The balance has gone. Five years ago, when she first met him, young Mr. Williams was a man with a purpose. Handsome, well dressed, and still in his mid-twenties, he possessed courtesies that belonged to an earlier era. He rose early, and retired early, and drank and smoked only in moderation, and he possessed a fierce ambition and work ethic. And talent. Lord, he had a talent that others could see, but none, she believed, could imagine it in full bloom the way she could. This, she thought, was a man fit for a widow who had already mastered the art of nurturing a man's dreams. This new man had traveled a long way from his Caribbean birthplace and twice crossed America, first to the west and then back to the east. This was a man whose brow she might soothe, a man she could encourage to relax and stay focused as he journeyed toward his destiny. Truly, fate had blessed her, but five years later the balance has gone. On that momentous day she accompanied her friend Ada, and sat quietly in the corner of the photographer's studio. The tobacco advertisement was to feature Ada and another woman, all dressed up in their finery, sophisticated ladies ready to step out on the arms of two gentlemen. Quality colored ladies, quality product, and then the two dandies entered the studio, one tall and tan, one dark and short, and her eyes were drawn to the tall man, who bowed gently before Ada and the other woman and then turned to her and smiled with a sweetness that caused her body to tremble, so much so that Ada had to shoot her foolish friend an unambiguous glare. She lowered her eyes, for there was now no longer any need to look at this tall man for his image was burned deeply into her soul. She had immediately noticed that this lofty man, with long fingers to match his legs, possessed a strange spring in his step. She expected a less nimble gait from a man with his build, something that might betray the fact that he was overly conscious of his size, but there was a curious buoyancy to his movement. She looked up as the photographer set the first pose, and she observed that it was his arm that Ada's companion was instructed to take but the woman began to act uppity with him, and then plain downright cold, for she had noticed him looking across at Lottie, but it made no difference for he kept right on treating this difficult woman like a queen upon whom he was honored to attend. Lottie observed that the darker man also had manners, although he did not possess the same courtesies as his taller friend. She scrutinized the darker man and immediately sensed that beneath the sugar he would probably be quick to anger and express his mannishness, and should a woman attempt to slip a noose around his ankle he would soon be stepping clear. A heartbreaker, she thought, but if Ada wished to make reckless eyes at this man, then who was she to say anything? Her friend's new preoccupation left her free to secretly pursue her own interest, although, of course, she had no intention of letting this man know that her heart was already beating to his tune. And yet again the photographer moved this tall man and Ada's tiresome friend into another position that suggested both courtliness and intimacy, and the tall man turned his head so that his eyes once more met those of Lottie, who remained seated quietly in the corner. She reminded herself that whatever thoughts might be coursing through her mind she was a widow and she should not forget herself and allow her heart to fist up so rapidly for this young man.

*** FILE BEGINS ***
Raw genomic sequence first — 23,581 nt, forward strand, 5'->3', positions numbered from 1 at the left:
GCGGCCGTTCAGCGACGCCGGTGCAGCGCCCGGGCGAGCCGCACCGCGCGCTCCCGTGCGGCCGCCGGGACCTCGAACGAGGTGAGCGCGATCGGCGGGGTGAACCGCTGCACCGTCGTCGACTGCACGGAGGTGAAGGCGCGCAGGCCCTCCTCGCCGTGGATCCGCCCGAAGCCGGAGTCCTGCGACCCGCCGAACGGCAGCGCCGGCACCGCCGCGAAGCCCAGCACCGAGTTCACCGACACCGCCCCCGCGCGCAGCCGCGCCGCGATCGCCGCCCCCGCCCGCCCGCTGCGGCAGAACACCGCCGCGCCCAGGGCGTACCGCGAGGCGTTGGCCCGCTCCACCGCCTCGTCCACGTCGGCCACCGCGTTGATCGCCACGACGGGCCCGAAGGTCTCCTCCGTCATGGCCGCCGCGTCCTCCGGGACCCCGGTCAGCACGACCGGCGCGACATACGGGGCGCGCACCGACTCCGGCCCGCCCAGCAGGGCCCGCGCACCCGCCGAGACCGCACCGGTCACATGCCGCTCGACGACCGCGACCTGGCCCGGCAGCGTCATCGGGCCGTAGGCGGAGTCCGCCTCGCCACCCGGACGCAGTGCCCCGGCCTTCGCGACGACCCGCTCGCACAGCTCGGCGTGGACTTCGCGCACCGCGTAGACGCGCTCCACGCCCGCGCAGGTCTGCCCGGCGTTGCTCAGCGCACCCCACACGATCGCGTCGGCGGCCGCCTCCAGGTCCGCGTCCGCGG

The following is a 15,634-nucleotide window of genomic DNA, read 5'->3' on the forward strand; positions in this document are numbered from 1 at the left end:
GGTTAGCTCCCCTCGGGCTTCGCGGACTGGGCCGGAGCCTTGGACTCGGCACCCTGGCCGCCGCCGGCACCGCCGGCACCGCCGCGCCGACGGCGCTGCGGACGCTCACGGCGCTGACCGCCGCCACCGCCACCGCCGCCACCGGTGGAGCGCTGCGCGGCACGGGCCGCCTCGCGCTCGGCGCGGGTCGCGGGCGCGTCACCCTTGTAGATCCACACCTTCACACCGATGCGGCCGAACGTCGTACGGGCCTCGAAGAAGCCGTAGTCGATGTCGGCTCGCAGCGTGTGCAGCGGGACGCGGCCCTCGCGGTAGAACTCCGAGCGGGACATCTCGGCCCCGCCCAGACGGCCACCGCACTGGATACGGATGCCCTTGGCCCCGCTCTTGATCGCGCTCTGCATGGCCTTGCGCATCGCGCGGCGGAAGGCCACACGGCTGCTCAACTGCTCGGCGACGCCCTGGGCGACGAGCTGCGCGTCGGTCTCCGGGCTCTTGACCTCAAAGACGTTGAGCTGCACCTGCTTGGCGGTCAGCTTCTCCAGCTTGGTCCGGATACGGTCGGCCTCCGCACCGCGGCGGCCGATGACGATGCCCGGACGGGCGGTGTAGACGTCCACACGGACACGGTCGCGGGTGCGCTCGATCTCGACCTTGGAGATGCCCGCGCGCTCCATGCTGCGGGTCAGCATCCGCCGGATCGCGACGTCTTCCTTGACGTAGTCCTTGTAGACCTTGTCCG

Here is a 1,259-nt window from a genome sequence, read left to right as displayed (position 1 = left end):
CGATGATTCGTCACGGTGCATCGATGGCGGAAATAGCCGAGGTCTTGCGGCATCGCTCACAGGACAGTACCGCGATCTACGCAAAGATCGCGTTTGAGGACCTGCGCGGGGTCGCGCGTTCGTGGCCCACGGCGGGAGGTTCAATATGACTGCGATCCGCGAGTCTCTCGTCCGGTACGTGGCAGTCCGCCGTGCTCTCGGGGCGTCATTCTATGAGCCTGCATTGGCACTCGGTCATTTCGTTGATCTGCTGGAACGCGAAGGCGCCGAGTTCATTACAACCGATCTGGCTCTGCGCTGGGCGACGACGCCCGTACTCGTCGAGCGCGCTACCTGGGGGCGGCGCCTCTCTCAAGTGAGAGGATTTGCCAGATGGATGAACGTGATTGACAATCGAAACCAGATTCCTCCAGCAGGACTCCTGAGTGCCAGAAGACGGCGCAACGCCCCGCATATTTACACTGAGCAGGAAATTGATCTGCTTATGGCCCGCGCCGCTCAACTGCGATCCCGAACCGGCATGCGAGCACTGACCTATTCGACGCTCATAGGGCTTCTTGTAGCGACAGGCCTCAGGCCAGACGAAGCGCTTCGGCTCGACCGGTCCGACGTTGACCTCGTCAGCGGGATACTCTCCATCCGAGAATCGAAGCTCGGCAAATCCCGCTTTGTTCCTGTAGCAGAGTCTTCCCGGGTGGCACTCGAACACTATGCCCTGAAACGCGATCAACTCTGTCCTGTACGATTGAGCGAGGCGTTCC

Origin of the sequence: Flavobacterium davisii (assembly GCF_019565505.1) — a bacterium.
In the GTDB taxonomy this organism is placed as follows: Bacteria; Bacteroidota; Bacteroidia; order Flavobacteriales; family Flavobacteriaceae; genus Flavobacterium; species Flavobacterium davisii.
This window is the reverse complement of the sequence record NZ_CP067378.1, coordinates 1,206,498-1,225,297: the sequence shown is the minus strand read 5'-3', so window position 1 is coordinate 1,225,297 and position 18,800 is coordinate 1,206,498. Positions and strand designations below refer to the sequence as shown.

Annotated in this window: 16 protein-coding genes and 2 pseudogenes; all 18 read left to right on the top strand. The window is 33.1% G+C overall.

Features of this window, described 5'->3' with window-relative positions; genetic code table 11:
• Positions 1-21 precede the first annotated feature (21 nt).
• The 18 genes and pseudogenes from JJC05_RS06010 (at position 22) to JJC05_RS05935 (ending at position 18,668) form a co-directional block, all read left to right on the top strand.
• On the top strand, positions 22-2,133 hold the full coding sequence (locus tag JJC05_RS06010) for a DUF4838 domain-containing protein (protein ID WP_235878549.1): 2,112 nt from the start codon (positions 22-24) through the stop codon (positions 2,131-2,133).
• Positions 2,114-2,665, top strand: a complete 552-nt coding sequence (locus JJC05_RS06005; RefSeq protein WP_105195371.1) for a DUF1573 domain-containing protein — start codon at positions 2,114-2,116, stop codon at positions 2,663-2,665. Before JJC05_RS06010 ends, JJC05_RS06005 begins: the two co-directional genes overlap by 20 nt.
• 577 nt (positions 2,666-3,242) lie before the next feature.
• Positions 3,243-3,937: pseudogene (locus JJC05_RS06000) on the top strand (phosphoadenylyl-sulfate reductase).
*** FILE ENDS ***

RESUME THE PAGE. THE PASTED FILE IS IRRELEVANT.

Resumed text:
Sitting across the table from him at a fine restaurant on Fifty-third Street, Lottie melts. But he does not blow any hot air on her. He just listens to what she has to say about her late husband's painful final days in Chicago, and he drinks up her words as though they were the finest red wine. She is helpless in the face of his stillness. He is balanced, and he seems to understand that the first duty of love is to listen. She looks closely at his hands, for she knows that gentle hands that are afraid of loss are the only hands for her. Lottie wishes to apologize for her somewhat coy behavior at the photographer's studio, but saying sorry seems unnecessary. She toys with her food while, inside of her, certainty falls like an anchor.

He insists on walking her the four blocks back to her rooming house on Forty-ninth Street, and as they step out of the restaurant he offers her his arm. They ignore the unsavory odors that emanate hereabouts from dark hallways and open windows, and they promenade regally as though crossing a meadow that is high with the scent of flowers on a bright spring morning. He tells her that there is no other girl; that there has never been another girl, that his life has been selfishly dedicated to performing, but now he is ready for something else. He confesses that her quiet dignity has captured his heart and he wonders if she might consider hitching her fortune to his. She smiles coyly and suddenly he feels overwhelmed with embarrassment.


From the Hardcover edition.
Caryl Phillips|Author Q&A

About Caryl Phillips

Caryl Phillips - Dancing in the Dark

Photo © Michael Eastman

Caryl Phillips was born in St. Kitts, West Indies, and brought up in England. He is the author of numerous works of fiction and nonfiction. His novel Dancing in the Dark won the 2006 PEN/Beyond Margins Award, and an earlier novel, A Distant Shore, won the 2004 Commonwealth Writers' Prize. His other awards include the Martin Luther King Memorial Prize, a Guggenheim Fellowship, and the James Tait Black Memorial Prize. He is a Fellow of the Royal Society of Literature and currently lives in New York.

Author Q&A

A Conversation with CARYL PHILLIPS